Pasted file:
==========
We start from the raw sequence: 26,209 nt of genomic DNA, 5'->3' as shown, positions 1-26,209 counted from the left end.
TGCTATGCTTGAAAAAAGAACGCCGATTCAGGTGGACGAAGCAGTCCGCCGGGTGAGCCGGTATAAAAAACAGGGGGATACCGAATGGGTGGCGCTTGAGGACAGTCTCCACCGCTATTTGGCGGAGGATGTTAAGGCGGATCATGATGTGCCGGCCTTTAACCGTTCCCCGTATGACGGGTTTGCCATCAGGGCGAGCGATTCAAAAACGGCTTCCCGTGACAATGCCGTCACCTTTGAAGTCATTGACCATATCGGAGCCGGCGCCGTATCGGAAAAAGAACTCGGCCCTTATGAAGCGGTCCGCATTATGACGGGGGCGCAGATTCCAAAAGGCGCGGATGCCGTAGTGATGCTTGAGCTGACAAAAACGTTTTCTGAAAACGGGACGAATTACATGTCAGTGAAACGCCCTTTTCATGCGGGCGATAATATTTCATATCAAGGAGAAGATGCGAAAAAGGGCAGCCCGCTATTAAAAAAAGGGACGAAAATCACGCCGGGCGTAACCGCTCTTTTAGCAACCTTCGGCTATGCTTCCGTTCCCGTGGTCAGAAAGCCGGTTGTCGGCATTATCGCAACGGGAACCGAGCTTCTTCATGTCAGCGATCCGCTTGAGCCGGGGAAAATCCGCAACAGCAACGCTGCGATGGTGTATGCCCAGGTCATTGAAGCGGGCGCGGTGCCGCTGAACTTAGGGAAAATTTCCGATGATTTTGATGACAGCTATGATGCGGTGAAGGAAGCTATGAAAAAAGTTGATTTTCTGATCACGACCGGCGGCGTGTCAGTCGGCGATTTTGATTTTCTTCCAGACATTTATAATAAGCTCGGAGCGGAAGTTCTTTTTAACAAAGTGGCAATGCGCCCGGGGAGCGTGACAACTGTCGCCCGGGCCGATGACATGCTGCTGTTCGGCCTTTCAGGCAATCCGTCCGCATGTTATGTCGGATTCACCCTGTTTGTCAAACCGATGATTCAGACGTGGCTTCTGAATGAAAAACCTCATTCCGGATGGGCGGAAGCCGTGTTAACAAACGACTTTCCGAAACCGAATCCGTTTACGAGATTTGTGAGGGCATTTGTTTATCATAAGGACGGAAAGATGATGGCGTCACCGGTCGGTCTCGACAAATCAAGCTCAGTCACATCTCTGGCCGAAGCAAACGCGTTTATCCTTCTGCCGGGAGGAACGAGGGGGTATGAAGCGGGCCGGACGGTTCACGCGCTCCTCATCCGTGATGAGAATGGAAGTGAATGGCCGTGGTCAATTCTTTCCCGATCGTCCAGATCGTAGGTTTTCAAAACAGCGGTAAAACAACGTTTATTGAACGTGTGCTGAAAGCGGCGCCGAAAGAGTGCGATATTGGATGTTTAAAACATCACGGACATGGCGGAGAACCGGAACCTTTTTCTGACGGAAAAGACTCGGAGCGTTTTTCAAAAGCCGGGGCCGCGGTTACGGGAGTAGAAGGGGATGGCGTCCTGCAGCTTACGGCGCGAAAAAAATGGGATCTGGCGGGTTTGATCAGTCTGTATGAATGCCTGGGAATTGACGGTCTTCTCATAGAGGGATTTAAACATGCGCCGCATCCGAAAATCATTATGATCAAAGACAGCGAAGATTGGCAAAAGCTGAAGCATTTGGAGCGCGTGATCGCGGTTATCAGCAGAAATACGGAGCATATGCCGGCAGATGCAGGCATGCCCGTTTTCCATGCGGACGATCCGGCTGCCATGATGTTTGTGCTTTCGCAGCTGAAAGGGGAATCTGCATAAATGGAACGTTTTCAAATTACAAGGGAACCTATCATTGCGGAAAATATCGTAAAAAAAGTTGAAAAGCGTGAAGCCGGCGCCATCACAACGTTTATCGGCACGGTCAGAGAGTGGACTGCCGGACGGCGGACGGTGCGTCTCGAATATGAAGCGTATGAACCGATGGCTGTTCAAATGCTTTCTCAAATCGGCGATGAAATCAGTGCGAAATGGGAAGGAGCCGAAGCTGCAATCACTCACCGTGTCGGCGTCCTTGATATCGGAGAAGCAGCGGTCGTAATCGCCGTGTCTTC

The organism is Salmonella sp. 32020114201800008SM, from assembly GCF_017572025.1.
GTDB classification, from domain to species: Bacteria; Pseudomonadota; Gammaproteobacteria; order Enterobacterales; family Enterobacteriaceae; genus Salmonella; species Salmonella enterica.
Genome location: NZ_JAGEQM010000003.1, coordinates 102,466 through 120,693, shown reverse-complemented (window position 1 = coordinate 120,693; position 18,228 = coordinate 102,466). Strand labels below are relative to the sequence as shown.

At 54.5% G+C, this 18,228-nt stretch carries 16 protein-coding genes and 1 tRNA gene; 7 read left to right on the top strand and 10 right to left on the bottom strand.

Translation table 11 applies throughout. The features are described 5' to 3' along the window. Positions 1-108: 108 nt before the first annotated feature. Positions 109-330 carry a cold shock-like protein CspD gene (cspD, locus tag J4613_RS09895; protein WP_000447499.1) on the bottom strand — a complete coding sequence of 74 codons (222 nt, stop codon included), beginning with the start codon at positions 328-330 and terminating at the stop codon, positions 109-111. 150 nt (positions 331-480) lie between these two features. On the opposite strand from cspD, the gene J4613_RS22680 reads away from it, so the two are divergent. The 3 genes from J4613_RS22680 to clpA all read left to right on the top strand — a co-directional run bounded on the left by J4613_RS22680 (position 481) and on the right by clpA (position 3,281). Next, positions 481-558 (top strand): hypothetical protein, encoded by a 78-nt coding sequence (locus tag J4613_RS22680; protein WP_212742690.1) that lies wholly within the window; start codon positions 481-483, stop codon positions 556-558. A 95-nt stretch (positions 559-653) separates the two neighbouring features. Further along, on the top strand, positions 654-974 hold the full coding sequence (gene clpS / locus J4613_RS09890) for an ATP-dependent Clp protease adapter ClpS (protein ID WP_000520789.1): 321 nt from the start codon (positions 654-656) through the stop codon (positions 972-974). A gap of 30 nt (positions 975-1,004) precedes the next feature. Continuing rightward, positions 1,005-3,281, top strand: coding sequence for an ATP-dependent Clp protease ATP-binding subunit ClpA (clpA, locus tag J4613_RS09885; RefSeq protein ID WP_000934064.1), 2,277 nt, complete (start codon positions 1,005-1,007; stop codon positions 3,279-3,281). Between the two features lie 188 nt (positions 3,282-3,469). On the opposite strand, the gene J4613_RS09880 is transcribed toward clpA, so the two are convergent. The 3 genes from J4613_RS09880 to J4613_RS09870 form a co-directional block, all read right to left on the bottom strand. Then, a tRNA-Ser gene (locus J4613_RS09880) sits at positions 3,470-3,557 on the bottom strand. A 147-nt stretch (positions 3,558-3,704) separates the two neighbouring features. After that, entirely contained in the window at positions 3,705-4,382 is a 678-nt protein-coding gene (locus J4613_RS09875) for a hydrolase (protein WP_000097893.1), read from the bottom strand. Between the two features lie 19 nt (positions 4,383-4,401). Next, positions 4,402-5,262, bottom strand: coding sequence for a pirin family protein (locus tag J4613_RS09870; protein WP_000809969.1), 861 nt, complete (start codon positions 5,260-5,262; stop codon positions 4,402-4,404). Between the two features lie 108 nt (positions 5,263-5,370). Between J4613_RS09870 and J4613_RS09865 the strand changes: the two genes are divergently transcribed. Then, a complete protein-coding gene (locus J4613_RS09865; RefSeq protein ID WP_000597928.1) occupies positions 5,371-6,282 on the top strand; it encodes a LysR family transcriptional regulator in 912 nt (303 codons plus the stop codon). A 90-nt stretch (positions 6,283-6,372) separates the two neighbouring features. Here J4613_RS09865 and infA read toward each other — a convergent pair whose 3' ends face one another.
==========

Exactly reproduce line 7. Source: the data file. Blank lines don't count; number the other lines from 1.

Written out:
Translation table 11 applies throughout. The features are described 5' to 3' along the window. Positions 1-108: 108 nt before the first annotated feature. Positions 109-330 carry a cold shock-like protein CspD gene (cspD, locus tag J4613_RS09895; protein WP_000447499.1) on the bottom strand — a complete coding sequence of 74 codons (222 nt, stop codon included), beginning with the start codon at positions 328-330 and terminating at the stop codon, positions 109-111. 150 nt (positions 331-480) lie between these two features. On the opposite strand from cspD, the gene J4613_RS22680 reads away from it, so the two are divergent. The 3 genes from J4613_RS22680 to clpA all read left to right on the top strand — a co-directional run bounded on the left by J4613_RS22680 (position 481) and on the right by clpA (position 3,281). Next, positions 481-558 (top strand): hypothetical protein, encoded by a 78-nt coding sequence (locus tag J4613_RS22680; protein WP_212742690.1) that lies wholly within the window; start codon positions 481-483, stop codon positions 556-558. A 95-nt stretch (positions 559-653) separates the two neighbouring features. Further along, on the top strand, positions 654-974 hold the full coding sequence (gene clpS / locus J4613_RS09890) for an ATP-dependent Clp protease adapter ClpS (protein ID WP_000520789.1): 321 nt from the start codon (positions 654-656) through the stop codon (positions 972-974). A gap of 30 nt (positions 975-1,004) precedes the next feature. Continuing rightward, positions 1,005-3,281, top strand: coding sequence for an ATP-dependent Clp protease ATP-binding subunit ClpA (clpA, locus tag J4613_RS09885; RefSeq protein ID WP_000934064.1), 2,277 nt, complete (start codon positions 1,005-1,007; stop codon positions 3,279-3,281). Between the two features lie 188 nt (positions 3,282-3,469). On the opposite strand, the gene J4613_RS09880 is transcribed toward clpA, so the two are convergent. The 3 genes from J4613_RS09880 to J4613_RS09870 form a co-directional block, all read right to left on the bottom strand. Then, a tRNA-Ser gene (locus J4613_RS09880) sits at positions 3,470-3,557 on the bottom strand. A 147-nt stretch (positions 3,558-3,704) separates the two neighbouring features. After that, entirely contained in the window at positions 3,705-4,382 is a 678-nt protein-coding gene (locus J4613_RS09875) for a hydrolase (protein WP_000097893.1), read from the bottom strand. Between the two features lie 19 nt (positions 4,383-4,401). Next, positions 4,402-5,262, bottom strand: coding sequence for a pirin family protein (locus tag J4613_RS09870; protein WP_000809969.1), 861 nt, complete (start codon positions 5,260-5,262; stop codon positions 4,402-4,404). Between the two features lie 108 nt (positions 5,263-5,370). Between J4613_RS09870 and J4613_RS09865 the strand changes: the two genes are divergently transcribed. Then, a complete protein-coding gene (locus J4613_RS09865; RefSeq protein ID WP_000597928.1) occupies positions 5,371-6,282 on the top strand; it encodes a LysR family transcriptional regulator in 912 nt (303 codons plus the stop codon). A 90-nt stretch (positions 6,283-6,372) separates the two neighbouring features. Here J4613_RS09865 and infA read toward each other — a convergent pair whose 3' ends face one another.